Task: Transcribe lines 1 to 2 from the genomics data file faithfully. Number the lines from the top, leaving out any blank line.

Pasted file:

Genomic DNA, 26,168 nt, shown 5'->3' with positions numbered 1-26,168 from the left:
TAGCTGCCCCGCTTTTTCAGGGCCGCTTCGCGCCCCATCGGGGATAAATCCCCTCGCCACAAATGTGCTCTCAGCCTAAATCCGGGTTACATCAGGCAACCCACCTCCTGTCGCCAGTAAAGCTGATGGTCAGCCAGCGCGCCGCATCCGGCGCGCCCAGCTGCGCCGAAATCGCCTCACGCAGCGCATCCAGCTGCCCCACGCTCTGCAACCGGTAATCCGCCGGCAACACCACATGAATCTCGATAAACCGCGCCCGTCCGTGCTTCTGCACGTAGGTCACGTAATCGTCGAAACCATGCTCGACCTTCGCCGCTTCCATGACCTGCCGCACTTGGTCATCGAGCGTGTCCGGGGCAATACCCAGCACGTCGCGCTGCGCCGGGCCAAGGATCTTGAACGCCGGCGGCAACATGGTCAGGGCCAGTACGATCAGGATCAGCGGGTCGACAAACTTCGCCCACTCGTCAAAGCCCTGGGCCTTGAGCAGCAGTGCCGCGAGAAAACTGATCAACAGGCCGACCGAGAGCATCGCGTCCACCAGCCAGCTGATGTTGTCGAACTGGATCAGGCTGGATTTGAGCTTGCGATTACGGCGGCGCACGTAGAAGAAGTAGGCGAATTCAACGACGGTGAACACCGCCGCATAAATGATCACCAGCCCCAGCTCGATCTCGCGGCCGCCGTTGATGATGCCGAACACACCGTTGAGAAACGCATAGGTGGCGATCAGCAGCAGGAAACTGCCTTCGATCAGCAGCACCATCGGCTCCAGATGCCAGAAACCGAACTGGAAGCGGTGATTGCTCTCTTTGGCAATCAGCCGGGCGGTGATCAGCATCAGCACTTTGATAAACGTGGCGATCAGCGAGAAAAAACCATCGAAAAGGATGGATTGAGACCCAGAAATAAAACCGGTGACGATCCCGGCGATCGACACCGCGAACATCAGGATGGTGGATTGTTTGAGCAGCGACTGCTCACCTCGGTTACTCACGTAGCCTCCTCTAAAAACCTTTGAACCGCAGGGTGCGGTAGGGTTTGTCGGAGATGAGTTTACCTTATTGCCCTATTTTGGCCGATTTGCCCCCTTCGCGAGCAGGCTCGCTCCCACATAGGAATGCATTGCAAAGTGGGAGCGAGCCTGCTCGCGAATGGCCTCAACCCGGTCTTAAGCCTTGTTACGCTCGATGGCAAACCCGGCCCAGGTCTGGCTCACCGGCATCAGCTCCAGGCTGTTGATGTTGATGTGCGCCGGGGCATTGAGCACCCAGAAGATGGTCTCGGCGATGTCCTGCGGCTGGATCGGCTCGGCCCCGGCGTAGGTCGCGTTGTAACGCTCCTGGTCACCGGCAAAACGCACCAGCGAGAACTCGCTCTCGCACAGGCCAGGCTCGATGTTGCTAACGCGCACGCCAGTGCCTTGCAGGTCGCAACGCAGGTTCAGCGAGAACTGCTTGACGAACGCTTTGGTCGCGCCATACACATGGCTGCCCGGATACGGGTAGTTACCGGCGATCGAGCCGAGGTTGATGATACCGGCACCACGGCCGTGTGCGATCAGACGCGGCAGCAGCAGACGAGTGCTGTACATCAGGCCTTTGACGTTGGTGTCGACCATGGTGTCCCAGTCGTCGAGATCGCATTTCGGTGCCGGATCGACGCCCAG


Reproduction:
Genomic DNA, 26,168 nt, shown 5'->3' with positions numbered 1-26,168 from the left:
TAGCTGCCCCGCTTTTTCAGGGCCGCTTCGCGCCCCATCGGGGATAAATCCCCTCGCCACAAATGTGCTCTCAGCCTAAATCCGGGTTACATCAGGCAACCCACCTCCTGTCGCCAGTAAAGCTGATGGTCAGCCAGCGCGCCGCATCCGGCGCGCCCAGCTGCGCCGAAATCGCCTCACGCAGCGCATCCAGCTGCCCCACGCTCTGCAACCGGTAATCCGCCGGCAACACCACATGAATCTCGATAAACCGCGCCCGTCCGTGCTTCTGCACGTAGGTCACGTAATCGTCGAAACCATGCTCGACCTTCGCCGCTTCCATGACCTGCCGCACTTGGTCATCGAGCGTGTCCGGGGCAATACCCAGCACGTCGCGCTGCGCCGGGCCAAGGATCTTGAACGCCGGCGGCAACATGGTCAGGGCCAGTACGATCAGGATCAGCGGGTCGACAAACTTCGCCCACTCGTCAAAGCCCTGGGCCTTGAGCAGCAGTGCCGCGAGAAAACTGATCAACAGGCCGACCGAGAGCATCGCGTCCACCAGCCAGCTGATGTTGTCGAACTGGATCAGGCTGGATTTGAGCTTGCGATTACGGCGGCGCACGTAGAAGAAGTAGGCGAATTCAACGACGGTGAACACCGCCGCATAAATGATCACCAGCCCCAGCTCGATCTCGCGGCCGCCGTTGATGATGCCGAACACACCGTTGAGAAACGCATAGGTGGCGATCAGCAGCAGGAAACTGCCTTCGATCAGCAGCACCATCGGCTCCAGATGCCAGAAACCGAACTGGAAGCGGTGATTGCTCTCTTTGGCAATCAGCCGGGCGGTGATCAGCATCAGCACTTTGATAAACGTGGCGATCAGCGAGAAAAAACCATCGAAAAGGATGGATTGAGACCCAGAAATAAAACCGGTGACGATCCCGGCGATCGACACCGCGAACATCAGGATGGTGGATTGTTTGAGCAGCGACTGCTCACCTCGGTTACTCACGTAGCCTCCTCTAAAAACCTTTGAACCGCAGGGTGCGGTAGGGTTTGTCGGAGATGAGTTTACCTTATTGCCCTATTTTGGCCGATTTGCCCCCTTCGCGAGCAGGCTCGCTCCCACATAGGAATGCATTGCAAAGTGGGAGCGAGCCTGCTCGCGAATGGCCTCAACCCGGTCTTAAGCCTTGTTACGCTCGATGGCAAACCCGGCCCAGGTCTGGCTCACCGGCATCAGCTCCAGGCTGTTGATGTTGATGTGCGCCGGGGCATTGAGCACCCAGAAGATGGTCTCGGCGATGTCCTGCGGCTGGATCGGCTCGGCCCCGGCGTAGGTCGCGTTGTAACGCTCCTGGTCACCGGCAAAACGCACCAGCGAGAACTCGCTCTCGCACAGGCCAGGCTCGATGTTGCTAACGCGCACGCCAGTGCCTTGCAGGTCGCAACGCAGGTTCAGCGAGAACTGCTTGACGAACGCTTTGGTCGCGCCATACACATGGCTGCCCGGATACGGGTAGTTACCGGCGATCGAGCCGAGGTTGATGATACCGGCACCACGGCCGTGTGCGATCAGACGCGGCAGCAGCAGACGAGTGCTGTACATCAGGCCTTTGACGTTGGTGTCGACCATGGTGTCCCAGTCGTCGAGATCGCATTTCGGTGCCGGATCGACGCCCAG